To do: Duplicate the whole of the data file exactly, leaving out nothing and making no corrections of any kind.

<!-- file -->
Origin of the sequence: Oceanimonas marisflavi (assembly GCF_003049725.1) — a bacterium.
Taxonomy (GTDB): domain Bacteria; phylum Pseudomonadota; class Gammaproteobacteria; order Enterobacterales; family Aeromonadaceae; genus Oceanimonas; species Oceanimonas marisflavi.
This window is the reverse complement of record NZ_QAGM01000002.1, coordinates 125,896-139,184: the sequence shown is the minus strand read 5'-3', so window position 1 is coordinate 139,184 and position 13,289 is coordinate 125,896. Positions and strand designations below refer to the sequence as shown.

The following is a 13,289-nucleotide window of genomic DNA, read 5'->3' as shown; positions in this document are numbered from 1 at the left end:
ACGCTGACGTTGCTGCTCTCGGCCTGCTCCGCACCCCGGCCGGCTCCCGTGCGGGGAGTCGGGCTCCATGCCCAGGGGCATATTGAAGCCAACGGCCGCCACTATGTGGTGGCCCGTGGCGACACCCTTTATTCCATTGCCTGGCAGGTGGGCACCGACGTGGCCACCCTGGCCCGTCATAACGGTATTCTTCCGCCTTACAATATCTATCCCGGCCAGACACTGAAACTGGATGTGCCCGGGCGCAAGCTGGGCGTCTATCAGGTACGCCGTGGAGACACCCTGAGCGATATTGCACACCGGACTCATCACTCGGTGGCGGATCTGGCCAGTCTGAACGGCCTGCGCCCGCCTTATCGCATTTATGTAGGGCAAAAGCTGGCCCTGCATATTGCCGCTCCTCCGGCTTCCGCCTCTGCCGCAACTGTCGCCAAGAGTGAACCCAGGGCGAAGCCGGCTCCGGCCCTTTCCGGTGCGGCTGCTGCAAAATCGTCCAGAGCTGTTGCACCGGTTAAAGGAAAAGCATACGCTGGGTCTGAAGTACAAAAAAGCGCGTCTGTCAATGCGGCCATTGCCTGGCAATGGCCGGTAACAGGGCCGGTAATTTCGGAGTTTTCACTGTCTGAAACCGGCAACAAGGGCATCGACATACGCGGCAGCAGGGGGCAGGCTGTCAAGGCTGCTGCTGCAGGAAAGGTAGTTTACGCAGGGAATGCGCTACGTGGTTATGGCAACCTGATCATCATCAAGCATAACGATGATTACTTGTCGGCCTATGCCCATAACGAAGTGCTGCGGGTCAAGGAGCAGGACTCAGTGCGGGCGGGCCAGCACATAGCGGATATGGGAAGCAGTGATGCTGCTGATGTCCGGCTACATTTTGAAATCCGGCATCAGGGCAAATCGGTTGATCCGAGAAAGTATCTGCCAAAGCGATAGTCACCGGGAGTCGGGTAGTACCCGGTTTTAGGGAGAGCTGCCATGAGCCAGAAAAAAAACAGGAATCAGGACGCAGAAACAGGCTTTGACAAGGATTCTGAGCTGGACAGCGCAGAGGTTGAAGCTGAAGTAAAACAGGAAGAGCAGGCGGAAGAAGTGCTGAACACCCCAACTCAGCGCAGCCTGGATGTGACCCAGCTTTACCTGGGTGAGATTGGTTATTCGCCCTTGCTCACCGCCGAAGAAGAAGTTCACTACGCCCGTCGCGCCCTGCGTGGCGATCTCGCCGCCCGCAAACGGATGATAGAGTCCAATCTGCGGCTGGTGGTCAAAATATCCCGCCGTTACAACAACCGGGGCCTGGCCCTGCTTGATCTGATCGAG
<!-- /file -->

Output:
Origin of the sequence: Oceanimonas marisflavi (assembly GCF_003049725.1) — a bacterium.
Taxonomy (GTDB): domain Bacteria; phylum Pseudomonadota; class Gammaproteobacteria; order Enterobacterales; family Aeromonadaceae; genus Oceanimonas; species Oceanimonas marisflavi.
This window is the reverse complement of record NZ_QAGM01000002.1, coordinates 125,896-139,184: the sequence shown is the minus strand read 5'-3', so window position 1 is coordinate 139,184 and position 13,289 is coordinate 125,896. Positions and strand designations below refer to the sequence as shown.

The following is a 13,289-nucleotide window of genomic DNA, read 5'->3' as shown; positions in this document are numbered from 1 at the left end:
ACGCTGACGTTGCTGCTCTCGGCCTGCTCCGCACCCCGGCCGGCTCCCGTGCGGGGAGTCGGGCTCCATGCCCAGGGGCATATTGAAGCCAACGGCCGCCACTATGTGGTGGCCCGTGGCGACACCCTTTATTCCATTGCCTGGCAGGTGGGCACCGACGTGGCCACCCTGGCCCGTCATAACGGTATTCTTCCGCCTTACAATATCTATCCCGGCCAGACACTGAAACTGGATGTGCCCGGGCGCAAGCTGGGCGTCTATCAGGTACGCCGTGGAGACACCCTGAGCGATATTGCACACCGGACTCATCACTCGGTGGCGGATCTGGCCAGTCTGAACGGCCTGCGCCCGCCTTATCGCATTTATGTAGGGCAAAAGCTGGCCCTGCATATTGCCGCTCCTCCGGCTTCCGCCTCTGCCGCAACTGTCGCCAAGAGTGAACCCAGGGCGAAGCCGGCTCCGGCCCTTTCCGGTGCGGCTGCTGCAAAATCGTCCAGAGCTGTTGCACCGGTTAAAGGAAAAGCATACGCTGGGTCTGAAGTACAAAAAAGCGCGTCTGTCAATGCGGCCATTGCCTGGCAATGGCCGGTAACAGGGCCGGTAATTTCGGAGTTTTCACTGTCTGAAACCGGCAACAAGGGCATCGACATACGCGGCAGCAGGGGGCAGGCTGTCAAGGCTGCTGCTGCAGGAAAGGTAGTTTACGCAGGGAATGCGCTACGTGGTTATGGCAACCTGATCATCATCAAGCATAACGATGATTACTTGTCGGCCTATGCCCATAACGAAGTGCTGCGGGTCAAGGAGCAGGACTCAGTGCGGGCGGGCCAGCACATAGCGGATATGGGAAGCAGTGATGCTGCTGATGTCCGGCTACATTTTGAAATCCGGCATCAGGGCAAATCGGTTGATCCGAGAAAGTATCTGCCAAAGCGATAGTCACCGGGAGTCGGGTAGTACCCGGTTTTAGGGAGAGCTGCCATGAGCCAGAAAAAAAACAGGAATCAGGACGCAGAAACAGGCTTTGACAAGGATTCTGAGCTGGACAGCGCAGAGGTTGAAGCTGAAGTAAAACAGGAAGAGCAGGCGGAAGAAGTGCTGAACACCCCAACTCAGCGCAGCCTGGATGTGACCCAGCTTTACCTGGGTGAGATTGGTTATTCGCCCTTGCTCACCGCCGAAGAAGAAGTTCACTACGCCCGTCGCGCCCTGCGTGGCGATCTCGCCGCCCGCAAACGGATGATAGAGTCCAATCTGCGGCTGGTGGTCAAAATATCCCGCCGTTACAACAACCGGGGCCTGGCCCTGCTTGATCTGATCGAG